Assessment consists of four quizzes and weekly assignments devised by lecturers, and largely managed by local tutors. For the final assessment, the students also prepare individual or group presentations of their findings. The short quizzes are marked by the lecturers, and assignments by local tutors, who largely manage course administration.  Lecturers need to be fully prepared for delivery and assessment on arrival, and be prepared for a two-hour lecture most days over the three weeks of their stay. Students will usually expect computerized notes, which they can re-read on their provided laptops; computer projection facilities are available in classrooms, and lecturers are also asked to provide and supervise research essay topics.
International Course Tutors
For those with a strong background in maththematical sciences (broadly interpreted), becoming an international course tutor means supporting students in tutorial and computational work and joining with lecturers in the administration of their courses. The core duties are to provide tutorial advice in statistical and related data-science course areas.
Interested persons should have completed or be about to complete PhD studies in a suitable area. A residency period of three months is the norm. Travel, visa, accommodation expenses, meals and a monthly stipend will be covered by AIMS Cameroon with a possible contribution from the Royal Statistical Society’s AIMS support budget.
International Essay Tutors
International essay tutors supervise research essay topics for students undertaking review blocks five and six (March–April).  Essay tutors and lecturers provide and supervise up to  five topics, usually deriving from the review courses. Over the period April–May, supervision is remote, but for the period May-June, international essay tutors may be invited to Cameroon for about two weeks to help students in their final stages and sometimes to participate in the examination process. 

Research essays might be based on a piece of practical analysis of a particular problem or a literature review of a chosen specified area; there is no tight specification. Distinction-level students are expected to produce some original work—this may be theoretical, computational or a data-based analysis. What can be reasonably be achieved is limited by the relatively short time span and the students’ backgrounds. Essay areas should concern or follow on from previous courses taken, as seen from course listings at the beginning of the programme.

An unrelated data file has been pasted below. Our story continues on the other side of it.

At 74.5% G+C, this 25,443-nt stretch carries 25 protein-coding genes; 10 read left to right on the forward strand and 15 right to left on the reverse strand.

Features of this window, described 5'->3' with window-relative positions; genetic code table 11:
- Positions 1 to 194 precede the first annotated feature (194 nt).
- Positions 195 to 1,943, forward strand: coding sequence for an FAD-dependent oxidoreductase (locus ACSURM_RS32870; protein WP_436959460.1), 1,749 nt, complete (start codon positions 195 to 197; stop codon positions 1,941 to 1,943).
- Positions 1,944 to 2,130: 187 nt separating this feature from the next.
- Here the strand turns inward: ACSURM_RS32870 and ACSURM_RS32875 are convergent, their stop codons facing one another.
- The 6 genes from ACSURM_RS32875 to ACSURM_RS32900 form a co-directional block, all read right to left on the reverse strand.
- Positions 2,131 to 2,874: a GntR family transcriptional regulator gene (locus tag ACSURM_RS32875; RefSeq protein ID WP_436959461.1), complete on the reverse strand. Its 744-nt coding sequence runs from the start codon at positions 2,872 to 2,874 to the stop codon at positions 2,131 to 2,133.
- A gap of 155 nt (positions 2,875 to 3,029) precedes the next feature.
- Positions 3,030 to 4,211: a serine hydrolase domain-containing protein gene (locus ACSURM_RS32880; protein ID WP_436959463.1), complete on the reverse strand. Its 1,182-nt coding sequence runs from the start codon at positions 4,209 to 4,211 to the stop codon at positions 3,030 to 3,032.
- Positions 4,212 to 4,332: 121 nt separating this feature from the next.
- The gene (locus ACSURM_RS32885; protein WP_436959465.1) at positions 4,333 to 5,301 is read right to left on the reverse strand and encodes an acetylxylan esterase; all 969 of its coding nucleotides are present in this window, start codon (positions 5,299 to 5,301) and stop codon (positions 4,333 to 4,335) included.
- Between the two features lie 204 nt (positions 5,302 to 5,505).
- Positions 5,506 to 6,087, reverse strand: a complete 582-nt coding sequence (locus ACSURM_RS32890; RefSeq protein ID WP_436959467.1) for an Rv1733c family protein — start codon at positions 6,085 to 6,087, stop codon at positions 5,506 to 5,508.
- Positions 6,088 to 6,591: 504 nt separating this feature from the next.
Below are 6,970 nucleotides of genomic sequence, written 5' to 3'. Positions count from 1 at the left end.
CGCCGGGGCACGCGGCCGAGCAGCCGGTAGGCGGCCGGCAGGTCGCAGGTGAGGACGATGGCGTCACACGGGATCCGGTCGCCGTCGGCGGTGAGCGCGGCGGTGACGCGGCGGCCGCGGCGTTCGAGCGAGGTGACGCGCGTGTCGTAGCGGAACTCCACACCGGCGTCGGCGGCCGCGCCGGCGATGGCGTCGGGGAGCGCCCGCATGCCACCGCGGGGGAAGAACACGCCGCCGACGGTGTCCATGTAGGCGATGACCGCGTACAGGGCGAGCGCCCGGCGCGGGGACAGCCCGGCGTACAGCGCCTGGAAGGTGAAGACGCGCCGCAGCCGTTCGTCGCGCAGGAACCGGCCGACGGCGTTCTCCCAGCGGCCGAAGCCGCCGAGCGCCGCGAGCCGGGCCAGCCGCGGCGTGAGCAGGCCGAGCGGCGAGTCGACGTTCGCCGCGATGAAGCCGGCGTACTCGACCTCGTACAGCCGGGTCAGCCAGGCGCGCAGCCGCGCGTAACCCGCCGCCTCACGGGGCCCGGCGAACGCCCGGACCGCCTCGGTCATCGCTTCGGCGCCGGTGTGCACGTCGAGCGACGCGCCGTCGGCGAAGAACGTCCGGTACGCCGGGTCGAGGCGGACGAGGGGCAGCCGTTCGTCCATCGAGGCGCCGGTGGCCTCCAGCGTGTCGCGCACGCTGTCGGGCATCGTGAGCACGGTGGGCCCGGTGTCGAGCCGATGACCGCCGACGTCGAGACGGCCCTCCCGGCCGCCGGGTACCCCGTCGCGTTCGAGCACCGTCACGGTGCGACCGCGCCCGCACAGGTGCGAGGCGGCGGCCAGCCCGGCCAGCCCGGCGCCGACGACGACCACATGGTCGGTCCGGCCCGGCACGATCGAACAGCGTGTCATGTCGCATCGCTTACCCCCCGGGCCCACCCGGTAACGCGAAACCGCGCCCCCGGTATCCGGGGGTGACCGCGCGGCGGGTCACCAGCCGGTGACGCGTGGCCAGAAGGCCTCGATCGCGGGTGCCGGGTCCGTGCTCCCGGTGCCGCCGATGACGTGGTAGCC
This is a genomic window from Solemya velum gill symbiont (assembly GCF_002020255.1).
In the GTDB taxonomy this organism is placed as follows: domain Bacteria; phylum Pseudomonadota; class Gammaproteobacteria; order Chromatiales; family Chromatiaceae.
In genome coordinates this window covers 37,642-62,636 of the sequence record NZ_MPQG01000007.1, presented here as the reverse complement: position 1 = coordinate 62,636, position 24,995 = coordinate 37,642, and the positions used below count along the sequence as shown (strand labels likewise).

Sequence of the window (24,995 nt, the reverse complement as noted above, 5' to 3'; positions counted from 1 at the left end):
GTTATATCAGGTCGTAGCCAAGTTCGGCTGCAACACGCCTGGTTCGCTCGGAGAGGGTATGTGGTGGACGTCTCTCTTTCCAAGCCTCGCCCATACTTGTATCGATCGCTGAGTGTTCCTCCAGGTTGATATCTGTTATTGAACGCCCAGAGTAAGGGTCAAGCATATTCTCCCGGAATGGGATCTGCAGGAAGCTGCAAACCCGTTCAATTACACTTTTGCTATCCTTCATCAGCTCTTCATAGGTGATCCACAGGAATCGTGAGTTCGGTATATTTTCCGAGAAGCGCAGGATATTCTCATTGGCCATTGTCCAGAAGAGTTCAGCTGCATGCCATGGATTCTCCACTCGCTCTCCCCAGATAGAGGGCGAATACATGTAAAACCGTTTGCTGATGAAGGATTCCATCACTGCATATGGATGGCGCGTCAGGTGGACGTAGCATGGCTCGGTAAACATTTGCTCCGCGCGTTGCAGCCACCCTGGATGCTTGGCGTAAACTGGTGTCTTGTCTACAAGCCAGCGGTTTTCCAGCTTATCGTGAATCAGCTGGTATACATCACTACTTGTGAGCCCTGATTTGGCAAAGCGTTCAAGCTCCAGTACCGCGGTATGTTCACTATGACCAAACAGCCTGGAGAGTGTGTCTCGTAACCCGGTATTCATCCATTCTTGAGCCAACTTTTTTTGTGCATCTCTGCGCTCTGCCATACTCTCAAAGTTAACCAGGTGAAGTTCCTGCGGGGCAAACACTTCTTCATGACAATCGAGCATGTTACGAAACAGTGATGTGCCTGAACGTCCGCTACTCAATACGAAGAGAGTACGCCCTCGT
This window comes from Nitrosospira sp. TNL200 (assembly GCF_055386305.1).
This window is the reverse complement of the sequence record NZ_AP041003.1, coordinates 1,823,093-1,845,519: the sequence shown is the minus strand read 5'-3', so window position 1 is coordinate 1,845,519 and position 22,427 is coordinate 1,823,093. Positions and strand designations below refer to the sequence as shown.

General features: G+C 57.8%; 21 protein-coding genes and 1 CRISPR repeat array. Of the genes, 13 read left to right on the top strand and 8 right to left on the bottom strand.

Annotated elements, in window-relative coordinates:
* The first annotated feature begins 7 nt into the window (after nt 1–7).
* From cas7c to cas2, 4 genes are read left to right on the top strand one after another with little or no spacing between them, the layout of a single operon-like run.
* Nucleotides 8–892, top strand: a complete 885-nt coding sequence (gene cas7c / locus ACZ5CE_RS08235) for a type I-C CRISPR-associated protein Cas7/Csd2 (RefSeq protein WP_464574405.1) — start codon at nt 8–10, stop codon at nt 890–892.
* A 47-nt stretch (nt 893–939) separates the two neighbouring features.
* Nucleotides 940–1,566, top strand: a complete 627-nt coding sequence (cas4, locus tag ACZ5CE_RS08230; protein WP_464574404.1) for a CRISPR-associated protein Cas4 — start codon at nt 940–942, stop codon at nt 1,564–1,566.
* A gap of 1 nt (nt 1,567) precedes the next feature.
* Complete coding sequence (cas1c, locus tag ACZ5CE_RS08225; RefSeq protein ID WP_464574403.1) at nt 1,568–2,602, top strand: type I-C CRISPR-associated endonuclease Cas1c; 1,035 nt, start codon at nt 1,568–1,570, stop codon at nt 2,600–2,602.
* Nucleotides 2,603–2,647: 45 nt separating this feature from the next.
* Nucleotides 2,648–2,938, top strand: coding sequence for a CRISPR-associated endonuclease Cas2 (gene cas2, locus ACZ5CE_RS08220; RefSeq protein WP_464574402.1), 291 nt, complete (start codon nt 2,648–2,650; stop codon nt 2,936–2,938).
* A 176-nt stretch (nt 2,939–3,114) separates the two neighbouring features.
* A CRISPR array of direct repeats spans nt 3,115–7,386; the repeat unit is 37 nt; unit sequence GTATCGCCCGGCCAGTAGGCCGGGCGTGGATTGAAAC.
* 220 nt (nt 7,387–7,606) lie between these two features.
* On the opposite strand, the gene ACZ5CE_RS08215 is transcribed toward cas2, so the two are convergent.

RSS supported fellows and tutors
All those who receive funding from the RSS may be requested to consider sharing their experiences in a blog to be published on the RSS website or elsewhere. 

The Social Side of AIMS
Although the academic side of AIMS is highly valuable, volunteering for AIMS, and living and socialising in and around the centres is an experience to remember. The countries are hardly on the tourist trails, and visiting staff are likely to meet students from 15 or more different African countries.

AIMS-5.jpgWhile the accommodation won’t be luxurious and the climate may be a bit taxing, you will be provided a clean room with private facilities, often with air conditioning. Due to provision issues, electricity may be locally generated some days, and internet/email not continuously available. However, a new building with enhanced facilities should be operational for the 2024/25 entry.

 Wholesome local food is provided and is taken with the students. Lecturers can expect to make friends with other lecturers as well as with the very friendly student body.  Centre support staff are also invariably very helpful, and visitors usually organize their own weekend trips together with local help; Mount Cameroon is within visiting distance, as shown below, as is the 18th-century Bimbia slave trade port.

The Cameroon centre is in Crystal Garden, a small village with a market, local store and street cafes, less than a mile from the bustling town of Limbe, and adjacent to the south coast.

Contact:  Those interested in any of the positions described may contact the RSS-AIMS Support Group, c/o  Tony Lawrance (A.J.Lawrance@warwick.ac.uk) with a CV, course ideas and any questions. The final stage would be to submit a formal application using a link which can be supplied.
Many thanks for your interest in AIMS.

By Tony Lawrence, Lead, RSS-AIMS Support Group
Revised May 2024